Let’s be honest, some of us need a running buddy more for the motivation than for the company. If you hate running and need a dog to keep you going, the Australian Cattle Dog will herd you. They are fast, hardworking dogs who love to go the distance and get the job done.
Teach them your route, and they won’t let you take shortcuts. They are used to working farm life, running sunup to sundown, so they won’t tolerate any excuses.
Australian Cattle Dogs, like all working dogs, need strenuous daily exercise and mental stimulation. Their tendency to destroy your property if cooped up for too long will be all the motivation you need to keep your resolution to run every day.
To avoid dogs with hip and leg problems, look for an Australian Cattle Dog mixed breed, rather than buying a purebred from a breeder.
6. Top Dog for Marathon Training: German Shorthaired Pointer
The German Shorthaired Pointer breed has a great balance of energy and endurance, making it a great running dog in any environment. Owners joke that it’s “impossible to run out a GSP.” The breed has a medium build and light coat that contributes to its endurance by reducing overheating.
The GSP’s hunting dog background means they love trail running. This background also makes them easy and fun to train (for example to retrieve objects thrown in the water). However, they need lots of daily exercise and without good training, their prey drive could be an issue in areas with cats, squirrels, or other distractions.
7. Top Dog for Cold Weather: Siberian Husky
It’s no surprise that a Siberian Husky, bred for cold weather work, makes a great running companion if you live in a cold and snowy climate. Their coats are two layers thick, keeping them well insulated during long-distance runs in any weather. Of course, that means you need to be careful about overheating in the summer and in warmer climates.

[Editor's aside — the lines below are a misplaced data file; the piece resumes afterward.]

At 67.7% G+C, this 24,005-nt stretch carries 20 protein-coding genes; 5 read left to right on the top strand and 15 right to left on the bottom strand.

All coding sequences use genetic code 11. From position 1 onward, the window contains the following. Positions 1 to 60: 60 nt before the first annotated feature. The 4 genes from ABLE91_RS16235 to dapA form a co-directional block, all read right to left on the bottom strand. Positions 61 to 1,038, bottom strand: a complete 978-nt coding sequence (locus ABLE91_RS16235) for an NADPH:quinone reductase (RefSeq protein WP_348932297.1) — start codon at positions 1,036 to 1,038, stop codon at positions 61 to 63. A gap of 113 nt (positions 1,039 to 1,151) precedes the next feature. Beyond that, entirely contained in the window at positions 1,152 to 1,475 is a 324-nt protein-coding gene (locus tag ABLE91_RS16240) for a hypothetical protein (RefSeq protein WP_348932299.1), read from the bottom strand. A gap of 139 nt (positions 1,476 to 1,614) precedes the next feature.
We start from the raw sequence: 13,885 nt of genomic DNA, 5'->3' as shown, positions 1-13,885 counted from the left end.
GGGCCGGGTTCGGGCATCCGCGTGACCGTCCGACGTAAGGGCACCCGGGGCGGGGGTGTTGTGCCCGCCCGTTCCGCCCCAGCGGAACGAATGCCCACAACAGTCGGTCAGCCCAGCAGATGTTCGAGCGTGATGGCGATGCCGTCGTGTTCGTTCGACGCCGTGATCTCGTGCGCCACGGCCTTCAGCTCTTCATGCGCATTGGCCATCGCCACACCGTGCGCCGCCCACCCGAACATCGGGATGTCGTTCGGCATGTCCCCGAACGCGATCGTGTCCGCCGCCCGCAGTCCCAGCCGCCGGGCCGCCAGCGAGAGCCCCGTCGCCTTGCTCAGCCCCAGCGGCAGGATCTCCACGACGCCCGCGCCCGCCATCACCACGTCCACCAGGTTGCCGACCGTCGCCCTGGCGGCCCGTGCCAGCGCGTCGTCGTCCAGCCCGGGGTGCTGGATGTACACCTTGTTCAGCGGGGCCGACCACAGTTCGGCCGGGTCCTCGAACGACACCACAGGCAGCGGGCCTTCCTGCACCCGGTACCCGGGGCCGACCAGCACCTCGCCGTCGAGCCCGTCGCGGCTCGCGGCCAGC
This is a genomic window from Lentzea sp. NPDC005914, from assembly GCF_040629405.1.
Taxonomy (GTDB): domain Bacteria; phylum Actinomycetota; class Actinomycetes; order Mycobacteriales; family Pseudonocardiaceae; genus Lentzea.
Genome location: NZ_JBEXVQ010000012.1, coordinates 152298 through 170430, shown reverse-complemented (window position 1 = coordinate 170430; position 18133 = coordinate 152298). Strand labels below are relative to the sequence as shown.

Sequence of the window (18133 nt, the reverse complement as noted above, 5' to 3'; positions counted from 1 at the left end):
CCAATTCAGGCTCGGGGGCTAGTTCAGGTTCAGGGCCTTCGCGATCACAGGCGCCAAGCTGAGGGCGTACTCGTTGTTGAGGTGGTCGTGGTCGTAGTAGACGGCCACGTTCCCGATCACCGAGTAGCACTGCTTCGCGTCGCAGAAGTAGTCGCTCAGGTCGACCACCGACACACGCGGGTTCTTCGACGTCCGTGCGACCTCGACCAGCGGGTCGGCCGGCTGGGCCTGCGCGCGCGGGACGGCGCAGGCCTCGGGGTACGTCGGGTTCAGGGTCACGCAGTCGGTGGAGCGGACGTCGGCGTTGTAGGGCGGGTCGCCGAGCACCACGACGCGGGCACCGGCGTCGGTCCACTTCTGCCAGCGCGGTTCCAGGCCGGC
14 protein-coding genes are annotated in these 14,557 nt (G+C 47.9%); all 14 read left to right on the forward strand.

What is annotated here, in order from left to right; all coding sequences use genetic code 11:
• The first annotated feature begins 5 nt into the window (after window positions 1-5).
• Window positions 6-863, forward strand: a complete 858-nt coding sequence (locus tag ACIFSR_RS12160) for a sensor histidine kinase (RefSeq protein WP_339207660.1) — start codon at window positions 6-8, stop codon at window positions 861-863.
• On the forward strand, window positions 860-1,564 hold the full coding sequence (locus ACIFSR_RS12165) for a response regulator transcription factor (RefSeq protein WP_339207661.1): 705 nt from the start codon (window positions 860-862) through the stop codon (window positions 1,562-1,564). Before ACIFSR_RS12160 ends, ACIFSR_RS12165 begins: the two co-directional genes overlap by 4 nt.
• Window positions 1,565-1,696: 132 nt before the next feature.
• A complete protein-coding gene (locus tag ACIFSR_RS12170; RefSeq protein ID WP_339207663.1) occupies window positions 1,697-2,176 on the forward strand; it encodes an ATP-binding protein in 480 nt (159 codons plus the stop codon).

They are loyal pack animals and very friendly with strangers you may pass on your run.
Huskies were bred for speed and endurance, ideal for pulling light freight across the tundra. A well-trained husky should be able to keep up with your running routine. However, they tend to run off, so they’re a bad choice for an off-leash companion.
8. Top Dog for Running Off-Leash: Border Collie
Border Collies never seem to run out of energy, so running them will help reduce their tendency to destroy furniture. They are agile and sure-footed on any terrain, making them a joy to watch darting around on trails. Best of all, a Border Collie is one of the most reliable off-leash dogs, if well-trained. All in all, this is a perfect dog for wilderness runs.
9. Top Dog for Small Runners: Jack Russell Terrier
If you like to run hard, but a large dog is too much to handle, a Jack Russell Terrier is perfect. It is a real challenge to find the limit of a Jack Russel’s energy. They may have short legs, but they can keep up as long as you want to go, with appropriate water and rest breaks.
Jack Russells thrive on strenuous daily exercise. Their size means they aren’t the fastest dogs, but they can go for miles. However, they do have a strong prey drive, so they require firm and patient training.
The Final Word on the Best Dogs to Go Running With
With so many great breeds, it’s clear that regardless of whether you want a dog companion to run fast or slow, long or short, urban or rural, on- or off-leash, there is a dog out there that is perfectly suited to your running habit. If multiple breeds appeal to you that’s great, just look for mixed breeds including those types.
Don’t forget that dog temperament is a product of both nature and nurture and is individual. In a recent viral tweet a runner shamed a screener who turned her down for a puppy by explaining that the puppy was “not at all suitable for active [life such as] running and hiking.”
Nobody knows better than the adopter what lifestyle will suit a particular dog. If a dog’s previous caretakers say a dog is a couch potato, pick another dog even if it’s in a suitable breed.
While all dogs will benefit from training and slowing ramping up to a high-mileage lifestyle, it’s best to start with a dog that is a good energetic fit. There are countless good boys and good girls out there, mutts and purebreds, who would love to run with you.